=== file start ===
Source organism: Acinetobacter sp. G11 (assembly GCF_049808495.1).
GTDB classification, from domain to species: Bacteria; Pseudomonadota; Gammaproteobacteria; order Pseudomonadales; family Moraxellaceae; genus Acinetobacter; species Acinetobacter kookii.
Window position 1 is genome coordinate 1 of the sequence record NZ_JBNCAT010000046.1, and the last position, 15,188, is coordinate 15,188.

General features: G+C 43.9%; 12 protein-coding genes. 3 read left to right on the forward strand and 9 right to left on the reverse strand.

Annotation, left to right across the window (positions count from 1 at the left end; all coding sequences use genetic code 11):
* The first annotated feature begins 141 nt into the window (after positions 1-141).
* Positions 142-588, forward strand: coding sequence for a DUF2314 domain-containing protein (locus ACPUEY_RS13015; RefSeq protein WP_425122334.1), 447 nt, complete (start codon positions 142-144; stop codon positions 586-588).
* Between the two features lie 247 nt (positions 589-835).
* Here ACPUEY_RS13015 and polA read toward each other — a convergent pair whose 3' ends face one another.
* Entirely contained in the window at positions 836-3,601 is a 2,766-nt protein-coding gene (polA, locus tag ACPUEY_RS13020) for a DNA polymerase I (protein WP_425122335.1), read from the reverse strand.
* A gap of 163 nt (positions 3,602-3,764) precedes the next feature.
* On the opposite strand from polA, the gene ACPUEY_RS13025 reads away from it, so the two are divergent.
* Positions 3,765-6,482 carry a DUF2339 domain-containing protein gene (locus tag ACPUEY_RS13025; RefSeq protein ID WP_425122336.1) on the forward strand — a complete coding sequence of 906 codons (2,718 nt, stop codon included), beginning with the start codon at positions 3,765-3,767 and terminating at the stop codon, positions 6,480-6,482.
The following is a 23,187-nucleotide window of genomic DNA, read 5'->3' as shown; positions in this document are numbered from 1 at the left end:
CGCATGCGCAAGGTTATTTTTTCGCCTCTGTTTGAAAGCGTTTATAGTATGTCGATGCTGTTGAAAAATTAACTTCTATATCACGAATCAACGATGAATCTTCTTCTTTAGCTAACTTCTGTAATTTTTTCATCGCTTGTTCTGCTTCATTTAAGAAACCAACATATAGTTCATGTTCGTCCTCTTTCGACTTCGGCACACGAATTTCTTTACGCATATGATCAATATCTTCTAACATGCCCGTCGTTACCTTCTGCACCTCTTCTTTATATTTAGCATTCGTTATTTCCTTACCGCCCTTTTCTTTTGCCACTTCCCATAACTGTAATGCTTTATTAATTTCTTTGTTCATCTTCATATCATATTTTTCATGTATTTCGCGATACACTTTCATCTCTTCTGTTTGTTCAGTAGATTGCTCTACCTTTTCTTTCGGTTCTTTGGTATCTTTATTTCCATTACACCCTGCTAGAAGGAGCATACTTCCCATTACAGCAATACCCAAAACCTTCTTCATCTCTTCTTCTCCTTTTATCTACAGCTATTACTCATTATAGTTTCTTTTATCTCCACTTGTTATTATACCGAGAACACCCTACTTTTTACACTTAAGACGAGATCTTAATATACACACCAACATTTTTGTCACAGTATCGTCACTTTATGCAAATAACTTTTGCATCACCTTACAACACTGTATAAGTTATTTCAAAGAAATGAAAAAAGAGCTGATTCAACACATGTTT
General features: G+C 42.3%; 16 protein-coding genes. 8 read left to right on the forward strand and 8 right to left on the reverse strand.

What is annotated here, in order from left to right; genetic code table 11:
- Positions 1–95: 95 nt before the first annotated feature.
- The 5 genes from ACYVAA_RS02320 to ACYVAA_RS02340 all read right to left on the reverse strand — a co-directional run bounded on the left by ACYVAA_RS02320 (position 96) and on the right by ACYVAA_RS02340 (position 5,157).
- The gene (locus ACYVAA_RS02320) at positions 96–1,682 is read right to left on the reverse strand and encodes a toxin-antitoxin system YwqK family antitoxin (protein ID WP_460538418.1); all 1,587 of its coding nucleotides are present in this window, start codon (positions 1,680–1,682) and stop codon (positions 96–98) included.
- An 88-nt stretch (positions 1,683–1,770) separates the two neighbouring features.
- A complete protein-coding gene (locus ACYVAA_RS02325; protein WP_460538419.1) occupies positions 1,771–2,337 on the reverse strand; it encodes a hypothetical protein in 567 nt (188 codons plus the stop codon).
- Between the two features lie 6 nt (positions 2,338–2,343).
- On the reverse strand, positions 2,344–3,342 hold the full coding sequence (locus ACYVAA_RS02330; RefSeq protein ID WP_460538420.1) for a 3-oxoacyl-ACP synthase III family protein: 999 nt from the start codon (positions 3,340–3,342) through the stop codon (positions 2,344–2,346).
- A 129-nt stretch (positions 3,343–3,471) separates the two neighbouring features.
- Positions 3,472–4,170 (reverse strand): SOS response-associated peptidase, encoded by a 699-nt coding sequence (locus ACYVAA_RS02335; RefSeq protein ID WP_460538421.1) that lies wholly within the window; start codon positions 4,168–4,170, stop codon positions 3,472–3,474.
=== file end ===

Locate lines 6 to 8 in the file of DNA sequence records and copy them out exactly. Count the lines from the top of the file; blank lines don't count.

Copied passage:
* The first annotated feature begins 141 nt into the window (after positions 1-141).
* Positions 142-588, forward strand: coding sequence for a DUF2314 domain-containing protein (locus ACPUEY_RS13015; RefSeq protein WP_425122334.1), 447 nt, complete (start codon positions 142-144; stop codon positions 586-588).
* Between the two features lie 247 nt (positions 589-835).